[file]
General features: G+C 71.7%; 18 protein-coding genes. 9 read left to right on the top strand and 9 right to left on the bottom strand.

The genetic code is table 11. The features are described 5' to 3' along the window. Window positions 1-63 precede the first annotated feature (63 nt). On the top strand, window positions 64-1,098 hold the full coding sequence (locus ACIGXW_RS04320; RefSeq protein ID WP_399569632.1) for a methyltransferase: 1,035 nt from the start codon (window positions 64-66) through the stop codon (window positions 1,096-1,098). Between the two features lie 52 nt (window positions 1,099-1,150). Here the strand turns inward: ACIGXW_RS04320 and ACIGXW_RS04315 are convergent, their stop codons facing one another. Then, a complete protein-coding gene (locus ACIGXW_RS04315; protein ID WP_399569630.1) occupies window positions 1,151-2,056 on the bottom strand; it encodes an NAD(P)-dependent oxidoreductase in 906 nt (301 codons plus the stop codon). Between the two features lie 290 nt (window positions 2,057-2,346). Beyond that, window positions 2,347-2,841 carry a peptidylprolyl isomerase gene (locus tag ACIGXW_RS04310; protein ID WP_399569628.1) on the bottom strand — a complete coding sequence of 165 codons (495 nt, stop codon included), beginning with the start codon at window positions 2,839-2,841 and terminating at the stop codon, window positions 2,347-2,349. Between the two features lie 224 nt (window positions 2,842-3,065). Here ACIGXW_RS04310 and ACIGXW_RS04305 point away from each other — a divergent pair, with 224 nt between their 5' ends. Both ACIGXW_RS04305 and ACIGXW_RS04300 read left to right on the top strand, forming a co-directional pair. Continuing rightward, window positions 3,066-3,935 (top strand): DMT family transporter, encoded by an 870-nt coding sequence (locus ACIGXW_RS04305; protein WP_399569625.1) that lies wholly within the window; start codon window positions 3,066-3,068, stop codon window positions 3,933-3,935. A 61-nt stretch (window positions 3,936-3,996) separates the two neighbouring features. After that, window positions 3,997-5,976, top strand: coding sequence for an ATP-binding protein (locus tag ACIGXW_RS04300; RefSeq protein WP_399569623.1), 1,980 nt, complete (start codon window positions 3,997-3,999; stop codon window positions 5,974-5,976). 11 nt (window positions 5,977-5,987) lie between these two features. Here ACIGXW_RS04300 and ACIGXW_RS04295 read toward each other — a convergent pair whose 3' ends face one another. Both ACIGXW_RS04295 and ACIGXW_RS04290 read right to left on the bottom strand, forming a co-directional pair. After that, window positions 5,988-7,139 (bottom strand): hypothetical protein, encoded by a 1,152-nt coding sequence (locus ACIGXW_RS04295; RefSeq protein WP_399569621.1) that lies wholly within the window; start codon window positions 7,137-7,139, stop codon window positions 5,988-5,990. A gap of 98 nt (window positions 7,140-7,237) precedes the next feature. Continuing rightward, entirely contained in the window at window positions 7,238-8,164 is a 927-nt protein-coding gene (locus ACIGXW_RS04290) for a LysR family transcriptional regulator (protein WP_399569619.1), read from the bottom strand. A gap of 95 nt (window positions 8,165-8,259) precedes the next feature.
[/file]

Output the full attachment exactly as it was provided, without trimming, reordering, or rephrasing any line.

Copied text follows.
General features: G+C 71.7%; 18 protein-coding genes. 9 read left to right on the top strand and 9 right to left on the bottom strand.

The genetic code is table 11. The features are described 5' to 3' along the window. Window positions 1-63 precede the first annotated feature (63 nt). On the top strand, window positions 64-1,098 hold the full coding sequence (locus ACIGXW_RS04320; RefSeq protein ID WP_399569632.1) for a methyltransferase: 1,035 nt from the start codon (window positions 64-66) through the stop codon (window positions 1,096-1,098). Between the two features lie 52 nt (window positions 1,099-1,150). Here the strand turns inward: ACIGXW_RS04320 and ACIGXW_RS04315 are convergent, their stop codons facing one another. Then, a complete protein-coding gene (locus ACIGXW_RS04315; protein ID WP_399569630.1) occupies window positions 1,151-2,056 on the bottom strand; it encodes an NAD(P)-dependent oxidoreductase in 906 nt (301 codons plus the stop codon). Between the two features lie 290 nt (window positions 2,057-2,346). Beyond that, window positions 2,347-2,841 carry a peptidylprolyl isomerase gene (locus tag ACIGXW_RS04310; protein ID WP_399569628.1) on the bottom strand — a complete coding sequence of 165 codons (495 nt, stop codon included), beginning with the start codon at window positions 2,839-2,841 and terminating at the stop codon, window positions 2,347-2,349. Between the two features lie 224 nt (window positions 2,842-3,065). Here ACIGXW_RS04310 and ACIGXW_RS04305 point away from each other — a divergent pair, with 224 nt between their 5' ends. Both ACIGXW_RS04305 and ACIGXW_RS04300 read left to right on the top strand, forming a co-directional pair. Continuing rightward, window positions 3,066-3,935 (top strand): DMT family transporter, encoded by an 870-nt coding sequence (locus ACIGXW_RS04305; protein WP_399569625.1) that lies wholly within the window; start codon window positions 3,066-3,068, stop codon window positions 3,933-3,935. A 61-nt stretch (window positions 3,936-3,996) separates the two neighbouring features. After that, window positions 3,997-5,976, top strand: coding sequence for an ATP-binding protein (locus tag ACIGXW_RS04300; RefSeq protein WP_399569623.1), 1,980 nt, complete (start codon window positions 3,997-3,999; stop codon window positions 5,974-5,976). 11 nt (window positions 5,977-5,987) lie between these two features. Here ACIGXW_RS04300 and ACIGXW_RS04295 read toward each other — a convergent pair whose 3' ends face one another. Both ACIGXW_RS04295 and ACIGXW_RS04290 read right to left on the bottom strand, forming a co-directional pair. After that, window positions 5,988-7,139 (bottom strand): hypothetical protein, encoded by a 1,152-nt coding sequence (locus ACIGXW_RS04295; RefSeq protein WP_399569621.1) that lies wholly within the window; start codon window positions 7,137-7,139, stop codon window positions 5,988-5,990. A gap of 98 nt (window positions 7,140-7,237) precedes the next feature. Continuing rightward, entirely contained in the window at window positions 7,238-8,164 is a 927-nt protein-coding gene (locus ACIGXW_RS04290) for a LysR family transcriptional regulator (protein WP_399569619.1), read from the bottom strand. A gap of 95 nt (window positions 8,165-8,259) precedes the next feature.